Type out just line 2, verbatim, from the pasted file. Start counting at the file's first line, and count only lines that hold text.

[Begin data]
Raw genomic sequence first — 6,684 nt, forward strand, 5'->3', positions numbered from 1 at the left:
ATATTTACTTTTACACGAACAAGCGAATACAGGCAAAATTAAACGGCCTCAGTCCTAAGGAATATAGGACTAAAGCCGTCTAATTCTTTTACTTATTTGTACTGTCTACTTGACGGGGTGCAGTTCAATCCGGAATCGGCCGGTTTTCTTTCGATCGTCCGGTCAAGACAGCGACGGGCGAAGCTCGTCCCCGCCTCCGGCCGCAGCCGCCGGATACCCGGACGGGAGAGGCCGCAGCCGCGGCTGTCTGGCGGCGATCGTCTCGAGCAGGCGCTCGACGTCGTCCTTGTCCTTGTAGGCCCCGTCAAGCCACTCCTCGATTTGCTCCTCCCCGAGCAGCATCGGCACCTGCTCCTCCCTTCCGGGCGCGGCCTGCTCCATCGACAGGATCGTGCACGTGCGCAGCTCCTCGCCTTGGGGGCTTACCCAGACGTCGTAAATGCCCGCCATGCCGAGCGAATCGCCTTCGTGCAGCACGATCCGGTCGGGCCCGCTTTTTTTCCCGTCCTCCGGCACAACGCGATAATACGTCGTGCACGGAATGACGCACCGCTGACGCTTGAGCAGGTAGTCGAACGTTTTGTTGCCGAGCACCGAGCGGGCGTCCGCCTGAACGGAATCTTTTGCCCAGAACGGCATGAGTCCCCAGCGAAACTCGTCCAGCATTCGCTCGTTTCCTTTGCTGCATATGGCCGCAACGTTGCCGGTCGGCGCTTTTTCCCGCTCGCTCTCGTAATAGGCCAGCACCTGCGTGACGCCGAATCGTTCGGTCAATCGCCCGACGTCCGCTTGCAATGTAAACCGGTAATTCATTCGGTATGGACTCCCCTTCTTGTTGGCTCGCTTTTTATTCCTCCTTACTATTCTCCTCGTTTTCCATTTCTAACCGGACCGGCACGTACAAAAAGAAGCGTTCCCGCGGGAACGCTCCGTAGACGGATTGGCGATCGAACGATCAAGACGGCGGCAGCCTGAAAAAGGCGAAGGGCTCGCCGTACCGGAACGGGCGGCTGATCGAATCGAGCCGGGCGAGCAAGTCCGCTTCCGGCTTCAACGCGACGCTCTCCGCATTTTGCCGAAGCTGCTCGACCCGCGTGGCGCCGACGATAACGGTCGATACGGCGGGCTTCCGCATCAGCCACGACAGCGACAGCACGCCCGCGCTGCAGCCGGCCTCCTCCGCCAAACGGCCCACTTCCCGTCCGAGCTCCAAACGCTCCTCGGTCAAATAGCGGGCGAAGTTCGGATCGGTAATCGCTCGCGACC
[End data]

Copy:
ATATTTACTTTTACACGAACAAGCGAATACAGGCAAAATTAAACGGCCTCAGTCCTAAGGAATATAGGACTAAAGCCGTCTAATTCTTTTACTTATTTGTACTGTCTACTTGACGGGGTGCAGTTCAATCCGGAATCGGCCGGTTTTCTTTCGATCGTCCGGTCAAGACAGCGACGGGCGAAGCTCGTCCCCGCCTCCGGCCGCAGCCGCCGGATACCCGGACGGGAGAGGCCGCAGCCGCGGCTGTCTGGCGGCGATCGTCTCGAGCAGGCGCTCGACGTCGTCCTTGTCCTTGTAGGCCCCGTCAAGCCACTCCTCGATTTGCTCCTCCCCGAGCAGCATCGGCACCTGCTCCTCCCTTCCGGGCGCGGCCTGCTCCATCGACAGGATCGTGCACGTGCGCAGCTCCTCGCCTTGGGGGCTTACCCAGACGTCGTAAATGCCCGCCATGCCGAGCGAATCGCCTTCGTGCAGCACGATCCGGTCGGGCCCGCTTTTTTTCCCGTCCTCCGGCACAACGCGATAATACGTCGTGCACGGAATGACGCACCGCTGACGCTTGAGCAGGTAGTCGAACGTTTTGTTGCCGAGCACCGAGCGGGCGTCCGCCTGAACGGAATCTTTTGCCCAGAACGGCATGAGTCCCCAGCGAAACTCGTCCAGCATTCGCTCGTTTCCTTTGCTGCATATGGCCGCAACGTTGCCGGTCGGCGCTTTTTCCCGCTCGCTCTCGTAATAGGCCAGCACCTGCGTGACGCCGAATCGTTCGGTCAATCGCCCGACGTCCGCTTGCAATGTAAACCGGTAATTCATTCGGTATGGACTCCCCTTCTTGTTGGCTCGCTTTTTATTCCTCCTTACTATTCTCCTCGTTTTCCATTTCTAACCGGACCGGCACGTACAAAAAGAAGCGTTCCCGCGGGAACGCTCCGTAGACGGATTGGCGATCGAACGATCAAGACGGCGGCAGCCTGAAAAAGGCGAAGGGCTCGCCGTACCGGAACGGGCGGCTGATCGAATCGAGCCGGGCGAGCAAGTCCGCTTCCGGCTTCAACGCGACGCTCTCCGCATTTTGCCGAAGCTGCTCGACCCGCGTGGCGCCGACGATAACGGTCGATACGGCGGGCTTCCGCATCAGCCACGACAGCGACAGCACGCCCGCGCTGCAGCCGGCCTCCTCCGCCAAACGGCCCACTTCCCGTCCGAGCTCCAAACGCTCCTCGGTCAAATAGCGGGCGAAGTTCGGATCGGTAATCGCTCGCGACC